Sheriff: Wetterling investigation 'went off the rails' early on

Authorities released the Jacob Wetterling case file to the public Thursday—more than 41,000 pages detailing the nearly 30-year investigation from Jacob’s abduction in 1989 to his killer Danny Heinrich’s confession in 2016. 

Stearns County Sheriff Don Gudmundson detailed the investigation with a power point presentation to reporters Thursday, ahead of the case file release. He repeatedly emphasized the investigation “went off the rails” early on. 

Jacob was taken at gunpoint by a masked man on October 22, 1989 near his St. Joseph, Minnesota home. In 2016, Heinrich confessed to abducting, sexually assaulting and killing Jacob. Heinrich was an early suspect in the Wetterling case.  

Gudmundson, who became the Stearns County sheriff earlier this year, said the case file does not really begin on the night of Jacob’s abduction in October, but rather nine months earlier on January 13, 1989 when 12-year-old Jared Scheierl was kidnapped and sexually assaulted in Cold Spring. Heinrich was responsible for both attacks.

It was not until November 30, 1989 after Jacob disappeared that investigators brought up the connections to the Cold Spring attack. Authorities were basically "spinning their wheels" for six weeks at a critical point in the search for Jacob, Gudmundson said. 

Gudmundson said Heinrich should have been the main suspect from the start of the Wetterling investigation. 

Documents show within 48 hours of Jacob’s abduction, a Paynesville victim of molestation had already made the to Heinrich, but the sheriff says the task force sat on the tip.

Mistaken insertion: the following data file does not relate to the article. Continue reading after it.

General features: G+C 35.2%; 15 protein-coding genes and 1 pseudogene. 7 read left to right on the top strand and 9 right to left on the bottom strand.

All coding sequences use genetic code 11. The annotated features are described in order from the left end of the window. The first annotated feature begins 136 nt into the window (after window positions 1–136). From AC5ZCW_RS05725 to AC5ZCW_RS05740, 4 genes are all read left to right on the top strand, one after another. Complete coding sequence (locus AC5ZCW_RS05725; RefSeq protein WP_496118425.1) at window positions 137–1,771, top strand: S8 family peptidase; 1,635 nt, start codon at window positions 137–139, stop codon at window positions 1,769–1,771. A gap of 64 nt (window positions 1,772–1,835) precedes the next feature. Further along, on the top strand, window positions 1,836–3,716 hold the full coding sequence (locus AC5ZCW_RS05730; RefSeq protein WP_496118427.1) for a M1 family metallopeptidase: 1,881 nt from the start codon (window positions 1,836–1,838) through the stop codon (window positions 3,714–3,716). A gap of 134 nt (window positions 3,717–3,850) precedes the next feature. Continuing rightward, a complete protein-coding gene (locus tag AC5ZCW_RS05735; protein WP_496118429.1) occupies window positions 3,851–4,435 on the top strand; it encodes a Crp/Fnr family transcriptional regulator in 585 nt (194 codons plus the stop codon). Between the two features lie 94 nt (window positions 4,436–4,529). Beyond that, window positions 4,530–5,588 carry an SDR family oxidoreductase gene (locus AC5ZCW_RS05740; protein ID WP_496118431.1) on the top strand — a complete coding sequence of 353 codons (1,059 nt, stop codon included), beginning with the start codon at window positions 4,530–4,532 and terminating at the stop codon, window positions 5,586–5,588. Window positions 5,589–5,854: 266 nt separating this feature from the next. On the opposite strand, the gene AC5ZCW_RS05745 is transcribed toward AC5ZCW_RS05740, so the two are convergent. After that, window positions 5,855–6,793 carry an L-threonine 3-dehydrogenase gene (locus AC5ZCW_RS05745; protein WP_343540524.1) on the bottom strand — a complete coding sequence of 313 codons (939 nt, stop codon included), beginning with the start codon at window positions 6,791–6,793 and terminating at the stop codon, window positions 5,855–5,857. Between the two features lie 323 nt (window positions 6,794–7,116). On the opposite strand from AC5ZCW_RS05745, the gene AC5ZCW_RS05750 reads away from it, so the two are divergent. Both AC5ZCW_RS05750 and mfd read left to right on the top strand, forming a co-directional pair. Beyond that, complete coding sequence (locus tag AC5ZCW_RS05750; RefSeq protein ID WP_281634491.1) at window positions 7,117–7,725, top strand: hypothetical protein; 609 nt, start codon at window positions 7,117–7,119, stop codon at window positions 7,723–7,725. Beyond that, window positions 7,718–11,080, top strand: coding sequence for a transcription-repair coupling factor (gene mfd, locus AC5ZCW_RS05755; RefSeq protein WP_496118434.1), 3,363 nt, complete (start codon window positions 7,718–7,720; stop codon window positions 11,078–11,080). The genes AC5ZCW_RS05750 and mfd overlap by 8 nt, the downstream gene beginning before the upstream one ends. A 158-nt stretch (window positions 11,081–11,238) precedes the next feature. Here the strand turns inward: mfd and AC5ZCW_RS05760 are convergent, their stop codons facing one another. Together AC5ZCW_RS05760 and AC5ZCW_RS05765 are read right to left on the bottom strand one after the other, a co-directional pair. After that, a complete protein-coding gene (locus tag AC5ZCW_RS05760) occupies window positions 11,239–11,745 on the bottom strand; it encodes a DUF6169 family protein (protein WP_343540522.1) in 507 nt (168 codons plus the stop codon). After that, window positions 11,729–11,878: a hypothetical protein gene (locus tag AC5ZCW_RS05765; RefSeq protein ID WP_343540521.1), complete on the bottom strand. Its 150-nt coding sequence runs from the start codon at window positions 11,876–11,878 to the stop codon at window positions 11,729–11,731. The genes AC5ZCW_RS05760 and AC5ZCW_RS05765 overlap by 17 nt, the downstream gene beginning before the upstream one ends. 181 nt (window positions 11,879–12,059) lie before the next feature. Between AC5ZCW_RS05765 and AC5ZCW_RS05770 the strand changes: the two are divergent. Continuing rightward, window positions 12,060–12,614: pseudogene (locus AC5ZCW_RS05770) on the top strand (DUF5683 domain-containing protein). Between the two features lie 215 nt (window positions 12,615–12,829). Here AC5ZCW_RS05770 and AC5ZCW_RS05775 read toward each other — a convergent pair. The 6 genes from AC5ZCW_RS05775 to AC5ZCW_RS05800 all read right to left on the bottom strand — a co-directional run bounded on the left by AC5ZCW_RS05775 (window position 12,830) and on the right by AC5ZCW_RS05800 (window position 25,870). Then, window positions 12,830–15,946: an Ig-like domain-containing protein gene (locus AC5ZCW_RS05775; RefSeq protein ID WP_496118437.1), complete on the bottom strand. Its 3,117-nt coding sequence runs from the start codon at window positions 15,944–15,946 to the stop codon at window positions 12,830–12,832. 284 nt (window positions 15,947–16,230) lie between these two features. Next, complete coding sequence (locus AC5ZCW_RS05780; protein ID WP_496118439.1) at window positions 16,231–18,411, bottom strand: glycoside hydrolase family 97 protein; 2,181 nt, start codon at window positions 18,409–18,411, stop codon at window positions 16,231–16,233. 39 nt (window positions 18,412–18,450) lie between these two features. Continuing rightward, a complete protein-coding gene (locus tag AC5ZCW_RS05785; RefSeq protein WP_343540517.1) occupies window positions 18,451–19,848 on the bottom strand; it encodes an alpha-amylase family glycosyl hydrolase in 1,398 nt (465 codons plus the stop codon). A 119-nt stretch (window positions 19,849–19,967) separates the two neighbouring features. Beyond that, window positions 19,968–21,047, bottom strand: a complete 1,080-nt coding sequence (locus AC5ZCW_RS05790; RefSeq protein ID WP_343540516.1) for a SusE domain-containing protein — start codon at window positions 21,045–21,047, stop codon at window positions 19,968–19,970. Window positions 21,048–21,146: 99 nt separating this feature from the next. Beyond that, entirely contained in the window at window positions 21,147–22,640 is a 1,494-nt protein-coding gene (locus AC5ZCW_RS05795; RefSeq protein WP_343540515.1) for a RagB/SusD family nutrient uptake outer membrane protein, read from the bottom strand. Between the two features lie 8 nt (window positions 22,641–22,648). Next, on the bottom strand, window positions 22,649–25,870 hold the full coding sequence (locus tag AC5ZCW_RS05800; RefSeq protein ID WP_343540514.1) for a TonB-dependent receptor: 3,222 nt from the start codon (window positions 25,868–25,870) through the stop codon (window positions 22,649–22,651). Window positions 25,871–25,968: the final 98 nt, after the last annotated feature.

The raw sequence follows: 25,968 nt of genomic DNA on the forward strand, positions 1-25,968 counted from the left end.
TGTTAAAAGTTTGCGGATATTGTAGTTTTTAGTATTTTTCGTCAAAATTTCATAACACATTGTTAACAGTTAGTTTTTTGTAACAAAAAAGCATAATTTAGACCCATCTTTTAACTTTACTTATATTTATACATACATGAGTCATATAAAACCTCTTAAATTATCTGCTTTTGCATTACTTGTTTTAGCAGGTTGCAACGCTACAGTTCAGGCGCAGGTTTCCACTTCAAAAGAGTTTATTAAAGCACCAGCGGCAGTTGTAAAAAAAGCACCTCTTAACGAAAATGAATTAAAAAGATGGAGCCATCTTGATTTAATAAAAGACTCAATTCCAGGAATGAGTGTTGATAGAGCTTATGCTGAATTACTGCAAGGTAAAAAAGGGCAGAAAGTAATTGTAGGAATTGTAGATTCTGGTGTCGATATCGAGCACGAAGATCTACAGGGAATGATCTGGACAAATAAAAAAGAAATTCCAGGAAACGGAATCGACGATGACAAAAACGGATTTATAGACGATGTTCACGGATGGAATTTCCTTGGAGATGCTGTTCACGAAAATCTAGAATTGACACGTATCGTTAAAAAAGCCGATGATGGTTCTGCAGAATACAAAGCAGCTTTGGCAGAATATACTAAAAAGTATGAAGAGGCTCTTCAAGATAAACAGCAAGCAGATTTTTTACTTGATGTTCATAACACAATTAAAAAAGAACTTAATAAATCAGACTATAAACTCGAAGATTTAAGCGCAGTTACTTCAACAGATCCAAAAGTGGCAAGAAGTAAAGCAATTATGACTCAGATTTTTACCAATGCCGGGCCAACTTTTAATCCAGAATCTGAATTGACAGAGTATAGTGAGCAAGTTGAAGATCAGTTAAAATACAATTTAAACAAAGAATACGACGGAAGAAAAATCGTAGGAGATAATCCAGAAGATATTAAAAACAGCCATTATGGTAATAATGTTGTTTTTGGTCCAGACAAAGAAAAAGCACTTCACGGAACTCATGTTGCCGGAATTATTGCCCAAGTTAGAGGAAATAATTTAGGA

“Because it was quick, military proficient,” said Gudmundson. “The tip wasn’t followed up until Jan. 5 more than two months after it was received. The young man’s assessment absolutely spot on.”

The sheriff detailed all the strong evidence that immediately pointed to Heinrich, including his physical description, tire tread on his car, his shoes and being deceptive on the polygraph test--highlighting the investigative missteps that were already occurring early on in the investigation. 

The FBI’s arrival on the Wetterling case right away led investigators to focus their search too broadly, Gudmundson said, chasing tips in California, Vermont and Iowa. Local law enforcement “lost control,” when the suspect, Heinrich, was right in front of them. 

“The right hand literally did not know what the left hand was doing," said Sheriff Gudmundson.

Gudmundson said the “fatal flaw” in the Wetterling investigation occurred when the FBI interviewed Heinrich in 1990, after he was arrested for the Cold Spring attack.

“One of the agents who interviewed Heinrich was fresh out of the academy,” said Gudmundson. “Perhaps had never interviewed a crime suspect in his life.”

Heinrich was eventually released. 

By June 1990, Gudmundson said Heinrich was essentially forgotten and his name was not mentioned again in the files for more than 20 years—until he was named a person of interest in the case in 2015. DNA evidence led investigators back to Heinrich, where a search of his home uncovered child pornography, handcuffs, duct tape, and a camouflage shirt. With a confession from Heinrich, investigators would later find Jacob's remains.

“There is no good explanation for why past detectives didn’t take a run at Heinrich these past few decades,” Gudmundson said. 

In the end, Gudmundson said, “all of us failed.”